MoviePass Subscriber Numbers

A strange scene descended upon movie theaters across the country Friday night. Dozens of confused moviegoers loitered outside movie theater lobbies, furiously swiping at their phones while MoviePass headquarters likely received hundreds of phone calls complaining about the app being down. A MoviePass outage had foiled Friday movie night, on the weekend that the latest Marvel Studios movie had premiered and the ticket-buying service was meant to roll out its divisive peak pricing feature.

But have no fear. If you ended up throwing down your phone in frustration and buying the tickets yourself, there’s a way to get a refund from MoviePass.

Around 6:oo p.m. EST on Friday, MoviePass subscribers found that they could not access the app to purchase tickets to movies. It’s unknown how widespread this issue was, but a quick glance through Twitter seemed to suggest that the app was experiencing an outage nationwide. About four hours later, the app seemed to be running smoothly again, but by that time many users had just given up on trying to access MoviePass and had bought tickets the old-fashioned way: with their own money.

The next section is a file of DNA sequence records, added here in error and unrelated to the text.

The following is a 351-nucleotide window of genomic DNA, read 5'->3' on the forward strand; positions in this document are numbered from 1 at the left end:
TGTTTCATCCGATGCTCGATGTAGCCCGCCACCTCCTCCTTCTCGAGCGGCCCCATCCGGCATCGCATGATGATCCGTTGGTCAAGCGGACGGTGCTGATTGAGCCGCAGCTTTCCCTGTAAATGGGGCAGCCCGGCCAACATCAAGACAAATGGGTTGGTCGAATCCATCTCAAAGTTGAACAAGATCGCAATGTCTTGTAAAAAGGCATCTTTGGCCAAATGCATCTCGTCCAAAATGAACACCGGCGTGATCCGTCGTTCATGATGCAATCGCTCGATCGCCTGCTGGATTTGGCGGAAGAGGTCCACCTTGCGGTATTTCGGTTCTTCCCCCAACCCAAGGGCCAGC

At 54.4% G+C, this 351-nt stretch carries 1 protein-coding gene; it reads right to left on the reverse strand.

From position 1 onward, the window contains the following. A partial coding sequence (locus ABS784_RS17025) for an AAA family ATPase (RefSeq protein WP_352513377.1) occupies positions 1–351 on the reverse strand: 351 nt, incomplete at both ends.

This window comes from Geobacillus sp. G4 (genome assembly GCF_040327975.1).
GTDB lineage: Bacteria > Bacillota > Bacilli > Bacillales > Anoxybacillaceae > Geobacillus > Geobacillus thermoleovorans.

Luckily, MoviePass responded to the outage by offering to reimburse all users who had bought their own tickets Friday night.

MoviePass said that any subscriber could take a picture of their ticket receipt and send it through the MoviePass chat. Reimbursements would be sent directly to their account.

On Saturday, MoviePass recommended that users ensure that their apps are updated before they go to the theaters, saying that it’s “rolled out some important stability changes and peak pricing” updates. As someone who was a witness to the Outage of Friday the 6th, I was easily able to get a ticket to Ant-Man and the Wasp the next day after updates, so it seems like those changes may have fixed MoviePass’ bugs.

MoviePass has not released a statement explaining the reason for the outage, though there’s a strong likelihood that it was related to its new (and newly unpopular) peak pricing feature, which would charge users higher monthly fees for tickets bought to in-demand movies. It’s just the latest bad PR event for MoviePass, which continues to roll out baffling and divisive features like surge pricing and the newly launched distribution and production company MoviePass Films. And with AMC hot on its heels with its own ticket-buying service, it may not be a good time for MoviePass to run into technical issues. But hey, at least you’ll get your money’s worth.

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